Later, the pope himself referred to the disgraceful killing of the
Viscount in letter that still survives. Do not expect to hear about
this, or anything else about the period, if you take the guided
died he left a young son, now the rightful Viscount of Béziers
but dispossessed of his inheritance by Simon
de Montfort who took the Trencavel
titles contrary to all feudal law but with the blessing of the Catholic
Church. The son, Raymond
Trencavel II, took refuge with his kin, the Count
of Foix, and his suzerain, the King
of Aragon. Years later, in 1240, Raymond
II attempted to regain his patrimony by force of arms, and almost
succeeded in taking Carcassonne.
After his failure he broke his seal as a token to his submission
to the King of France, releasing his vassals from their allegiance,
and the great The
House of Trencavel disappeared from history.
The Cité's outer ramparts, complete with turrets, towers,
and crenellations, were built during the reign of Louis IX. His
son, Philip III, continued the work. He also added a
main gate, called the Porte Narbonnaise, to the inner walls. The
Porte is the only entry into the Cité by road. It
is guarded by two flanking towers and a double barbican.
Château Comtal. 12th century castle belong to the
Viscounts. It is located within the Cité's ramparts.
Its fortifications are among Europe's finest medieval remains. You
can take a guided tour, but don't expect too much by way of historical
Click here for more about the Cité
Click on the following link to visit a Carcassonne
After the initial attacks of the Crusaders, the Roman Catholic
Church soon recognised the need for a way to keep the local population
subjugated and compliant. The solution was the Inquisition
- the first papal Inquisition
in Europe - largely manned by the new Dominican Order, founded by
Dominic Guzman. Though Inquisitors travelled extensively, they were
based in major power centres like Carcassonne. You can still see
their headquarters in Carcassonne and a tower they used.
For accused first offender "heretics" willing to repent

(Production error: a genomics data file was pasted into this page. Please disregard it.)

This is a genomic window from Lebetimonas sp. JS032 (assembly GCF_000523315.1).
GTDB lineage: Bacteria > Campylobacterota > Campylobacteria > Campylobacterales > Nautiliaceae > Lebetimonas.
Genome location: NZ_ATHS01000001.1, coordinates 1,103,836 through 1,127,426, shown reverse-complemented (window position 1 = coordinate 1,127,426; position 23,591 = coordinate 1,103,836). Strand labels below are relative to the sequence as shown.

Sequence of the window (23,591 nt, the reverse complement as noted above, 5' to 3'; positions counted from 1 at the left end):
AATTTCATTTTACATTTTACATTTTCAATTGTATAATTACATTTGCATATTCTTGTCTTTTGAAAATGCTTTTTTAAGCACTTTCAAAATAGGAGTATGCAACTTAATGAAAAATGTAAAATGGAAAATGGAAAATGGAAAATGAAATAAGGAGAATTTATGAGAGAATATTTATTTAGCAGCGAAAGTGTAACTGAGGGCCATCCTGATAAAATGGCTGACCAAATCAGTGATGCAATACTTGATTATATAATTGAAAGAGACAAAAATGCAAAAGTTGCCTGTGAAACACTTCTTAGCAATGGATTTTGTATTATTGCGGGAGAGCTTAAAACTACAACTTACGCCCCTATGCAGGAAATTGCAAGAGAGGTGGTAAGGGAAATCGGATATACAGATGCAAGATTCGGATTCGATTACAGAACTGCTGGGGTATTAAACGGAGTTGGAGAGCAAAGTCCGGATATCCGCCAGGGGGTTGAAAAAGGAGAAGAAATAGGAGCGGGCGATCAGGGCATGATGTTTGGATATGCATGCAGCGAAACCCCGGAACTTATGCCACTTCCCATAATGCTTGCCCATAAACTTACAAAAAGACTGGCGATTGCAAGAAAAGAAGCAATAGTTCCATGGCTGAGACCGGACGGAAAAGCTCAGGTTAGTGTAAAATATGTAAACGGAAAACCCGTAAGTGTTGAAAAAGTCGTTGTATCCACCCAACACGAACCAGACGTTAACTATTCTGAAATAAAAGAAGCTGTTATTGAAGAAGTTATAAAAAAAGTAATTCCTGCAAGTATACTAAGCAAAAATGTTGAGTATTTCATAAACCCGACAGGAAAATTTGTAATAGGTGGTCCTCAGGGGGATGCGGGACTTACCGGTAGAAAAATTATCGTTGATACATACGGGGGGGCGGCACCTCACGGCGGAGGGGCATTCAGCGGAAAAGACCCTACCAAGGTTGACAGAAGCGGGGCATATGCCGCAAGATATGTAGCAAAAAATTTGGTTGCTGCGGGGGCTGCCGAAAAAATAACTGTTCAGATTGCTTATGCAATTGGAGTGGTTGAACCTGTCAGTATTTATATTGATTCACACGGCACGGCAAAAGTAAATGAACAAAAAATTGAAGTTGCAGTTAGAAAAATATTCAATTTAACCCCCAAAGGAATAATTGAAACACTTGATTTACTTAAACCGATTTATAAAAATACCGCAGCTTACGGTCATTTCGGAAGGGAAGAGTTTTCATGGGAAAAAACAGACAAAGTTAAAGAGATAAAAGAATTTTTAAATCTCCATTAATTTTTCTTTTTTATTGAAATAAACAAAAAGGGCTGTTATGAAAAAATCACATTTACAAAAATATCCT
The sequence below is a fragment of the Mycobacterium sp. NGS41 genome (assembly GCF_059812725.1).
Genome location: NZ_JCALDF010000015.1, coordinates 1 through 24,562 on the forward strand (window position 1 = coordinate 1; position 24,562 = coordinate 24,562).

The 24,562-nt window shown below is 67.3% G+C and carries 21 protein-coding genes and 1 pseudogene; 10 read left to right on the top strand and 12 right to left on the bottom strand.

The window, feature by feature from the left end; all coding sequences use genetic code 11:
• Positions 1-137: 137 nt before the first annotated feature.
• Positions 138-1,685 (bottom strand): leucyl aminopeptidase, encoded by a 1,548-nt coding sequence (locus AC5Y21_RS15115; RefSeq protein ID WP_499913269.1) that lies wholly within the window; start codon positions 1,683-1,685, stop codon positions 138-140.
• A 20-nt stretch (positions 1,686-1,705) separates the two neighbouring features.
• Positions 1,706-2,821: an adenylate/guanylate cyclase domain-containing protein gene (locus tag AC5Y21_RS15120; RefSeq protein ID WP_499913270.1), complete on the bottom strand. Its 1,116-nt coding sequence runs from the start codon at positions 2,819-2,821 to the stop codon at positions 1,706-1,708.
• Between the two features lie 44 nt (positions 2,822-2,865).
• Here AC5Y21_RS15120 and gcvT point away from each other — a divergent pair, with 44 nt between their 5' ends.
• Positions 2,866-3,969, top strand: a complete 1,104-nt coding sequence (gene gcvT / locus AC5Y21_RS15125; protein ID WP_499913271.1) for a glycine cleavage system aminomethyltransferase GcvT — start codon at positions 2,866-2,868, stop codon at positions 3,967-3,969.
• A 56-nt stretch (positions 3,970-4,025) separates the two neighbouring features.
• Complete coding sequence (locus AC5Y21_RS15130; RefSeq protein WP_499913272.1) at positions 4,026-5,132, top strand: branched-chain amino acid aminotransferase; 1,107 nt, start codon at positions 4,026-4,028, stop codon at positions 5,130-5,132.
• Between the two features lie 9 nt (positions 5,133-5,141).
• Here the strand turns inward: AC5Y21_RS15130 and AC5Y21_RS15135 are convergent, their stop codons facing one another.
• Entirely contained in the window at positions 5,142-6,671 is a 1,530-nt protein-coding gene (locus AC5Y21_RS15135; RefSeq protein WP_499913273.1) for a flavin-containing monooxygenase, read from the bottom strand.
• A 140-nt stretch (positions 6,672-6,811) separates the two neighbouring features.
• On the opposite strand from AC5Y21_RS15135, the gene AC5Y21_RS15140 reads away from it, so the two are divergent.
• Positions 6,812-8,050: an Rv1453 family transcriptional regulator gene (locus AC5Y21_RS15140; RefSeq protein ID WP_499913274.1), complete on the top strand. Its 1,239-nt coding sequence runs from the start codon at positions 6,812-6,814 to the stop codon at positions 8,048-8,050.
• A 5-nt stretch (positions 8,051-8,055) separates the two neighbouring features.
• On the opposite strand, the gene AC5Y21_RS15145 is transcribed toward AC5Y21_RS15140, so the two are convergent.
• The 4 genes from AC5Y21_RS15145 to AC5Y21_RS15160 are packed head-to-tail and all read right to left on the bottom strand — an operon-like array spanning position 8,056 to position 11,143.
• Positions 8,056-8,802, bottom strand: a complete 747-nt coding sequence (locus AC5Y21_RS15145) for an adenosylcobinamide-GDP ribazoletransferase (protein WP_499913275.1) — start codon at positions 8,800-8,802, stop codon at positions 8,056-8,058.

the penalty was not death, at least not a formal sentence of death.
had a range of punishments, including close imprisonment on a diet
of bread and water which generally killed people within a few months.
Occasionally people might survive for a year or two, despite the
poor diet, lack of heat and light, and lack of any hygiene or medical
facilities. To create enough prison space Inquisitors
at Carcassonne would wall up their victims - a punishment known
as strict immuration.
The only Catholic Churchman generally recognised outside the Church
as having acquitted himself with honour during the whole period
of Cathar repression was a Franciscan friar called Bernard Delicieux.
He is shown here on the right releasing prisoners who had been condemned
to imurration. Delicieux was eventually charged with treason by
his Dominican enemies and himself condemned to the wall where, predictably,
he died under the harsh conditions.
Two, more fortunate, victims in the early fourteenth century were
a Catholic priest named Barthélemy
Amilhac and his wife Béatrice
de Planissolles, sometime chatelaine of Montaillou.
They were sentenced to the wall in perpetuity but survived for more
than a year and were released. They had been questioned by Jacques
Fournier, Bishop of Pamiers sitting with Inquisitors
from Carcassonne. Click on the following links to read English transcripts
of the interrogation of Barthélemy
Amilhac and Béatrice
|Perrier Stones at Carcassonne
|Perrier Stones at Carcassonne
|The Release of Prisoners at Carcassonne
During the Albigensian War Giclee Print